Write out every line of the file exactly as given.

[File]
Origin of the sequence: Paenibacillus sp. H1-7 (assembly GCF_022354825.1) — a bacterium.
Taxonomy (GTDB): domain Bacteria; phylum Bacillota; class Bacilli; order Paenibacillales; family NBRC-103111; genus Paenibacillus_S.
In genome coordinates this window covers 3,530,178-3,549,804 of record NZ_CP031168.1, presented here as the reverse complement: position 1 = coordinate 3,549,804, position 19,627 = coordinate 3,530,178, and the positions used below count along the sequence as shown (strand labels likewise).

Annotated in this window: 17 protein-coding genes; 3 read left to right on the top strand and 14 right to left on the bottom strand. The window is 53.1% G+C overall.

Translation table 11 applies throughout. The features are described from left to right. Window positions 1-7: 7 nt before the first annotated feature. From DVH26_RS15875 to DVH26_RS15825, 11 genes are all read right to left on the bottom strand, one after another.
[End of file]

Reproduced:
Origin of the sequence: Paenibacillus sp. H1-7 (assembly GCF_022354825.1) — a bacterium.
Taxonomy (GTDB): domain Bacteria; phylum Bacillota; class Bacilli; order Paenibacillales; family NBRC-103111; genus Paenibacillus_S.
In genome coordinates this window covers 3,530,178-3,549,804 of record NZ_CP031168.1, presented here as the reverse complement: position 1 = coordinate 3,549,804, position 19,627 = coordinate 3,530,178, and the positions used below count along the sequence as shown (strand labels likewise).

Annotated in this window: 17 protein-coding genes; 3 read left to right on the top strand and 14 right to left on the bottom strand. The window is 53.1% G+C overall.

Translation table 11 applies throughout. The features are described from left to right. Window positions 1-7: 7 nt before the first annotated feature. From DVH26_RS15875 to DVH26_RS15825, 11 genes are all read right to left on the bottom strand, one after another.